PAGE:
A fine white jade rhyton. Qing dynasty, 18th century. photo courtesy Sotheby"s

of characteristic trumpet form and oval section rising from three short feet, finely carved to the flattened sides with four archaistic zoomorph bearing phoenix heads, with a sinuous chilong climbing up one side peering over the mouthrim, the opposite side carved in high-relief with a chilong head, its flaring openwork wings and scrolls flattening to low-relief from the beast's head to the vessel's side, interwoven with a pair of keyfret bands, the pale stone with white inclusions; width 4 in., 10.2 cm. Estimate 60,000—80,000 USD. Lot Sold 92,500 USD

PROVENANCE: Sotheby's New York, 18th September 2007, lot 190.
Louis Joseph, London, 1963.

NOTE: Rhytons, or vessels in the shape of a horn, were popular from the Song to the Qing dynasties. The carved archaistic scrollwork rendered in low-relief, as seen on this present example, is a feature often found on vessels of this type and evoked the sensibilities of earlier 'antique' styles.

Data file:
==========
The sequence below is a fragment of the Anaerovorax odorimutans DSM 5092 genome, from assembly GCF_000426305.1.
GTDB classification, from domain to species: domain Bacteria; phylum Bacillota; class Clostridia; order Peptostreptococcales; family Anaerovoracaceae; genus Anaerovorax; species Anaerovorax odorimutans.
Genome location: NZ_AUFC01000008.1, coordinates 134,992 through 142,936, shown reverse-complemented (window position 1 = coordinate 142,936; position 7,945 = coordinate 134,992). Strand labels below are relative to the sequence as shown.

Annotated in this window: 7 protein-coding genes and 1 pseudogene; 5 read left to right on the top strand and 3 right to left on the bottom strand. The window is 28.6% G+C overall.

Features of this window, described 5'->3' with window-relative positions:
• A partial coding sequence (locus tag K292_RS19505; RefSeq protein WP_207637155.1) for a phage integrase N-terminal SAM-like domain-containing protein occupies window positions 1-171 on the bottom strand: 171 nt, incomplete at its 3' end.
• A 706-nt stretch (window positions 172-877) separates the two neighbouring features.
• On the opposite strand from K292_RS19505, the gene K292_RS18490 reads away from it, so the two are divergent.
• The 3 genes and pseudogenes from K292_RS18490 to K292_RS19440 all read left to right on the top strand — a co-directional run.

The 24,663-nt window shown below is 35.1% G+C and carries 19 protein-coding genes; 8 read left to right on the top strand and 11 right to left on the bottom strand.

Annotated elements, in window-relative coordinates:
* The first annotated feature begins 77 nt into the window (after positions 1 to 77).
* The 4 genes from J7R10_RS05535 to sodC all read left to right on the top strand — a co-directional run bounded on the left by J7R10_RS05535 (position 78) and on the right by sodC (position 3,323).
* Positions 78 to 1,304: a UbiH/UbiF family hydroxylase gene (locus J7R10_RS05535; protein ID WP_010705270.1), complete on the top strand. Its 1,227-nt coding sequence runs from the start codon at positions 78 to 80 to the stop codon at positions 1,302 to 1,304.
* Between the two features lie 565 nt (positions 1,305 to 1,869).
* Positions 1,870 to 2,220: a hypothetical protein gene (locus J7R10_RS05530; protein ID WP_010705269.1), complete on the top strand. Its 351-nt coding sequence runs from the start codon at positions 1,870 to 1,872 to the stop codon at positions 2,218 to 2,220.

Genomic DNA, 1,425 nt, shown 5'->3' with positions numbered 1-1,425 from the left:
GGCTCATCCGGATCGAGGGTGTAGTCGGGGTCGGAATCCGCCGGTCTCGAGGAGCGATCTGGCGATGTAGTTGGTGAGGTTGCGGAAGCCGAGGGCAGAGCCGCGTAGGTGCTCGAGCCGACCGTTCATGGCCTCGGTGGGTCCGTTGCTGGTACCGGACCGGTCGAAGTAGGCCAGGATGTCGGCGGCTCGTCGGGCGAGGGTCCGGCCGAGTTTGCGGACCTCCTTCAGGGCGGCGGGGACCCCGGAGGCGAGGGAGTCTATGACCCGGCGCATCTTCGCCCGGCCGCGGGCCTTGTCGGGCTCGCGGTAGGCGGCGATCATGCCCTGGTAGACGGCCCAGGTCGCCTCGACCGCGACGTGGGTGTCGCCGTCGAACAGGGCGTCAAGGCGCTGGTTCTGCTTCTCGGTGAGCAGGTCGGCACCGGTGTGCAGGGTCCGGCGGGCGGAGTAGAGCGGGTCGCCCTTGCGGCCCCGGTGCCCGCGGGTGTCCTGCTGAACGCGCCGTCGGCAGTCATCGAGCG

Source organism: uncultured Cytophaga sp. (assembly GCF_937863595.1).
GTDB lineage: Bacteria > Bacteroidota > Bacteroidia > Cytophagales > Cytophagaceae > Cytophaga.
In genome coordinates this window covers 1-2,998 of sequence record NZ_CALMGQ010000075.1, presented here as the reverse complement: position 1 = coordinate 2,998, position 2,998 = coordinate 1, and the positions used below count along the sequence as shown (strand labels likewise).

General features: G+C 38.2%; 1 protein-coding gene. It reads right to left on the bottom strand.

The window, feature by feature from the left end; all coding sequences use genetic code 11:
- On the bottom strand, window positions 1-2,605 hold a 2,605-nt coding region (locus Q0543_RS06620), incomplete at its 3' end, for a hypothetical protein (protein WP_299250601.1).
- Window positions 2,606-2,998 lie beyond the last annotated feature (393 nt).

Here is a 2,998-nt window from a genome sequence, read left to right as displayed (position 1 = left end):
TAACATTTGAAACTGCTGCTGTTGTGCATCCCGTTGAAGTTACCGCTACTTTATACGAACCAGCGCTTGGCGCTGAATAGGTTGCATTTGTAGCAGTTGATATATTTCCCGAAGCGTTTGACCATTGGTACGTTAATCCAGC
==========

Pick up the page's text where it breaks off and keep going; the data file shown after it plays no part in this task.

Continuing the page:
An example of a jade rhyton with meticulously carved archaistic motifs in imitation of a bronze vessel is illustrated in The Refined Taste of the Emperor: Special Exhibition of Archaic and Pictorial Jade of the Ch'ing Court, Taipei, 1986, pl. 34. Another with a simpler scrollwork band, in the Palace Museum, Beijing, is illustrated in The Complete Collection of Treasures of the Palace Museum, Hong Kong, 1995, pl. 136.

Sotheby's. Fine Ceramics and works of Art. 15 Sept 2010. New York www.sothebys.com